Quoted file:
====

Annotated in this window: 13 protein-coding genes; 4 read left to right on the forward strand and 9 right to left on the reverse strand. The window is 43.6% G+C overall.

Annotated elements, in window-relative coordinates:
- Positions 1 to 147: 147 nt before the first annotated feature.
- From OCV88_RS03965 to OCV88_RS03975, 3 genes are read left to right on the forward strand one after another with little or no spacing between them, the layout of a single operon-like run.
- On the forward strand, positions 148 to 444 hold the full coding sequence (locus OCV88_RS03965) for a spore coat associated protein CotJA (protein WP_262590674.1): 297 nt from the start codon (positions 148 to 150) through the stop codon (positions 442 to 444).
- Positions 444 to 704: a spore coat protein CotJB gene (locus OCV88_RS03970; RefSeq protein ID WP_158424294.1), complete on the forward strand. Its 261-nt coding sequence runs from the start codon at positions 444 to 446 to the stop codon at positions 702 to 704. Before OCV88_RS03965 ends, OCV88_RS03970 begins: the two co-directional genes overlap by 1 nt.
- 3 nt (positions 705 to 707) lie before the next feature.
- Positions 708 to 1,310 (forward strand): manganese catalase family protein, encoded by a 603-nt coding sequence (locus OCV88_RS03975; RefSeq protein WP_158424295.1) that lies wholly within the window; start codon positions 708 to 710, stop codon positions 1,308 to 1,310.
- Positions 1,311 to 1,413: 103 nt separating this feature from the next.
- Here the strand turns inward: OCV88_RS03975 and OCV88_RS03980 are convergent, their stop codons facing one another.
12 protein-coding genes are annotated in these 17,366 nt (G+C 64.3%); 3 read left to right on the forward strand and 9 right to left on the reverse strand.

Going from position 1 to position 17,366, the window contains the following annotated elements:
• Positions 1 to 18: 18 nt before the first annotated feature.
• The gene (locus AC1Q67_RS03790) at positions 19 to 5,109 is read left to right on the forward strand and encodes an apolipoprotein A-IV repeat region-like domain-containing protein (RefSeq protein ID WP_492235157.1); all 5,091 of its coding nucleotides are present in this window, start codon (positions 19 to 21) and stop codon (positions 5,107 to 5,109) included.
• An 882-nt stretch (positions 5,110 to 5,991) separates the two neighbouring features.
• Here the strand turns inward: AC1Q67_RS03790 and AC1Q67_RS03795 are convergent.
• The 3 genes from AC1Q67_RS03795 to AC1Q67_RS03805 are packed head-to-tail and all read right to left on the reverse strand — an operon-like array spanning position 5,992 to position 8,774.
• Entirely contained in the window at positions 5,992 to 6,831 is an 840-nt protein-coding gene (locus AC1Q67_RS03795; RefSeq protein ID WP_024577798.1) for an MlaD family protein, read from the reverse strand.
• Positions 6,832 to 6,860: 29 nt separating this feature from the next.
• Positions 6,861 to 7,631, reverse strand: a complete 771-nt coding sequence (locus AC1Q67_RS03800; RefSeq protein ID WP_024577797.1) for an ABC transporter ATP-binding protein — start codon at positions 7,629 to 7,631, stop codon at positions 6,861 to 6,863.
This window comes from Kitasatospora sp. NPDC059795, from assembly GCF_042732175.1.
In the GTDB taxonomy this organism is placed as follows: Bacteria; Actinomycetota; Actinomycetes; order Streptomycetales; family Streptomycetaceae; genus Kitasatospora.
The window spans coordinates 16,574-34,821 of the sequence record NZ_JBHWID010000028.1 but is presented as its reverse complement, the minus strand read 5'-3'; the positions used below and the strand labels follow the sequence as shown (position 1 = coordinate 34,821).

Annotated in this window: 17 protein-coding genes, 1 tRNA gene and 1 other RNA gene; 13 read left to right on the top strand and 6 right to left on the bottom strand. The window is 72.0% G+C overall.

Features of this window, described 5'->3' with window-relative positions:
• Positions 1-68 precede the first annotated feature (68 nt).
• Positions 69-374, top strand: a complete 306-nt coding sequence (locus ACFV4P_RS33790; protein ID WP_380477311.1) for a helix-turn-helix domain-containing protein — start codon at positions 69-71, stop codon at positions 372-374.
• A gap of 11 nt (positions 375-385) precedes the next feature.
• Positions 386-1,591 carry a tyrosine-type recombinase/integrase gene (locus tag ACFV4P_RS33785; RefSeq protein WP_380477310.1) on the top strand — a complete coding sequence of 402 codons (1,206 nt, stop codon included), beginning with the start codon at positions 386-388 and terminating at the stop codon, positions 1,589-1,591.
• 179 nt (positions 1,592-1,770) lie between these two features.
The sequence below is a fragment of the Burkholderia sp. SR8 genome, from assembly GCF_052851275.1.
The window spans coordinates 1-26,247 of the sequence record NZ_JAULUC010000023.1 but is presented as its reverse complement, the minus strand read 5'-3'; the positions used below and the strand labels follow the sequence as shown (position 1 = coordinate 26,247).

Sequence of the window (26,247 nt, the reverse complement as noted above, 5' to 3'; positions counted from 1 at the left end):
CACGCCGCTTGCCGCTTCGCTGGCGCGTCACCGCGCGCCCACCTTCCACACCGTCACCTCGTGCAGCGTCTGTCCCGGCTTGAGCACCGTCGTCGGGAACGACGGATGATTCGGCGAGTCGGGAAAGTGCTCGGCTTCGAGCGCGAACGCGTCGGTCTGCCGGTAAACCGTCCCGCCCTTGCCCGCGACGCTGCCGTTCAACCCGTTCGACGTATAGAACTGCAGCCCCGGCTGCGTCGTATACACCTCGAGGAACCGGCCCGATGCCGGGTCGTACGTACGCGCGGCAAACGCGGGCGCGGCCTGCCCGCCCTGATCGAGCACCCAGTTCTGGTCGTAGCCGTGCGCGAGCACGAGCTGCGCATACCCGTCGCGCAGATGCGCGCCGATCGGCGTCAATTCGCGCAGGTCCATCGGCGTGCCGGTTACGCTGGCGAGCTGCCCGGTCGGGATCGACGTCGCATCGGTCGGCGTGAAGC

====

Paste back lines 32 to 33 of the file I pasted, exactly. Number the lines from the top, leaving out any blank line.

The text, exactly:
The window spans coordinates 1-26,247 of the sequence record NZ_JAULUC010000023.1 but is presented as its reverse complement, the minus strand read 5'-3'; the positions used below and the strand labels follow the sequence as shown (position 1 = coordinate 26,247).

Sequence of the window (26,247 nt, the reverse complement as noted above, 5' to 3'; positions counted from 1 at the left end):